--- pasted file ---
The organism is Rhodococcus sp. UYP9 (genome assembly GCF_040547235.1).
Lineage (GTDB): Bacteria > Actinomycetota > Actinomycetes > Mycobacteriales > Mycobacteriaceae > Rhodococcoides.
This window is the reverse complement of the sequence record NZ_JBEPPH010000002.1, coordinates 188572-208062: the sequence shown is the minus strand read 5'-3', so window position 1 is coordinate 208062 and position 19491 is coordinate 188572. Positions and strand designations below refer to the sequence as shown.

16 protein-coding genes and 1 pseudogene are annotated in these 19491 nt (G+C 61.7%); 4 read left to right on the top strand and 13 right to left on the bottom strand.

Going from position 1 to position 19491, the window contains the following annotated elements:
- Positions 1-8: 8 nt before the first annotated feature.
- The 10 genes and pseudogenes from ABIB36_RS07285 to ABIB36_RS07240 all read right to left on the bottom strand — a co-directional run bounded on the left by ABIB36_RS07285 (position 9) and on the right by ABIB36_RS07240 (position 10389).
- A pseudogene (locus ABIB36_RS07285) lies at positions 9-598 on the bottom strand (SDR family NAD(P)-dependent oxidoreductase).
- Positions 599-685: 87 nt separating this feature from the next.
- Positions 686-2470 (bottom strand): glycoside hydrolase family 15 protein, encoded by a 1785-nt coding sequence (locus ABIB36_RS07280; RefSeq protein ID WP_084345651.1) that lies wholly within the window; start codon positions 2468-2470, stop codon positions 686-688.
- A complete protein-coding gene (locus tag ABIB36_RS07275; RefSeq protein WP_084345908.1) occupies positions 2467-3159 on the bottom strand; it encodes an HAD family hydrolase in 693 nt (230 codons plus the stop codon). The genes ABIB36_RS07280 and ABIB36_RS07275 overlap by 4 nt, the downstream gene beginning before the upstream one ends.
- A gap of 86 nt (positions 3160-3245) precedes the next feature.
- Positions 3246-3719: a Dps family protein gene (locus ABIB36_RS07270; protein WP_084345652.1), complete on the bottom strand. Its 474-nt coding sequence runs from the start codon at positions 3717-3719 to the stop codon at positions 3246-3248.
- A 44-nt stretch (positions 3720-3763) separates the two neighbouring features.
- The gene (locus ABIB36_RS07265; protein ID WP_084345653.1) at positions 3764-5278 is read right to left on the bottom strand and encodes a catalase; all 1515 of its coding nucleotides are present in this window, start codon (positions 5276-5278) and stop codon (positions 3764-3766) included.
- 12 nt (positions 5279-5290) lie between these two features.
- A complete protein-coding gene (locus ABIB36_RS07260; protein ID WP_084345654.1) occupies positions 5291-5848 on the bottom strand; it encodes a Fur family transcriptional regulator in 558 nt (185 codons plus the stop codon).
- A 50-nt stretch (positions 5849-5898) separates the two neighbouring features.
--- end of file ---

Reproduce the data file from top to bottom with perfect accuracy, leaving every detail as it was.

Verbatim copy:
The organism is Rhodococcus sp. UYP9 (genome assembly GCF_040547235.1).
Lineage (GTDB): Bacteria > Actinomycetota > Actinomycetes > Mycobacteriales > Mycobacteriaceae > Rhodococcoides.
This window is the reverse complement of the sequence record NZ_JBEPPH010000002.1, coordinates 188572-208062: the sequence shown is the minus strand read 5'-3', so window position 1 is coordinate 208062 and position 19491 is coordinate 188572. Positions and strand designations below refer to the sequence as shown.

16 protein-coding genes and 1 pseudogene are annotated in these 19491 nt (G+C 61.7%); 4 read left to right on the top strand and 13 right to left on the bottom strand.

Going from position 1 to position 19491, the window contains the following annotated elements:
- Positions 1-8: 8 nt before the first annotated feature.
- The 10 genes and pseudogenes from ABIB36_RS07285 to ABIB36_RS07240 all read right to left on the bottom strand — a co-directional run bounded on the left by ABIB36_RS07285 (position 9) and on the right by ABIB36_RS07240 (position 10389).
- A pseudogene (locus ABIB36_RS07285) lies at positions 9-598 on the bottom strand (SDR family NAD(P)-dependent oxidoreductase).
- Positions 599-685: 87 nt separating this feature from the next.
- Positions 686-2470 (bottom strand): glycoside hydrolase family 15 protein, encoded by a 1785-nt coding sequence (locus ABIB36_RS07280; RefSeq protein ID WP_084345651.1) that lies wholly within the window; start codon positions 2468-2470, stop codon positions 686-688.
- A complete protein-coding gene (locus tag ABIB36_RS07275; RefSeq protein WP_084345908.1) occupies positions 2467-3159 on the bottom strand; it encodes an HAD family hydrolase in 693 nt (230 codons plus the stop codon). The genes ABIB36_RS07280 and ABIB36_RS07275 overlap by 4 nt, the downstream gene beginning before the upstream one ends.
- A gap of 86 nt (positions 3160-3245) precedes the next feature.
- Positions 3246-3719: a Dps family protein gene (locus ABIB36_RS07270; protein WP_084345652.1), complete on the bottom strand. Its 474-nt coding sequence runs from the start codon at positions 3717-3719 to the stop codon at positions 3246-3248.
- A 44-nt stretch (positions 3720-3763) separates the two neighbouring features.
- The gene (locus ABIB36_RS07265; protein ID WP_084345653.1) at positions 3764-5278 is read right to left on the bottom strand and encodes a catalase; all 1515 of its coding nucleotides are present in this window, start codon (positions 5276-5278) and stop codon (positions 3764-3766) included.
- 12 nt (positions 5279-5290) lie between these two features.
- A complete protein-coding gene (locus ABIB36_RS07260; protein ID WP_084345654.1) occupies positions 5291-5848 on the bottom strand; it encodes a Fur family transcriptional regulator in 558 nt (185 codons plus the stop codon).
- A 50-nt stretch (positions 5849-5898) separates the two neighbouring features.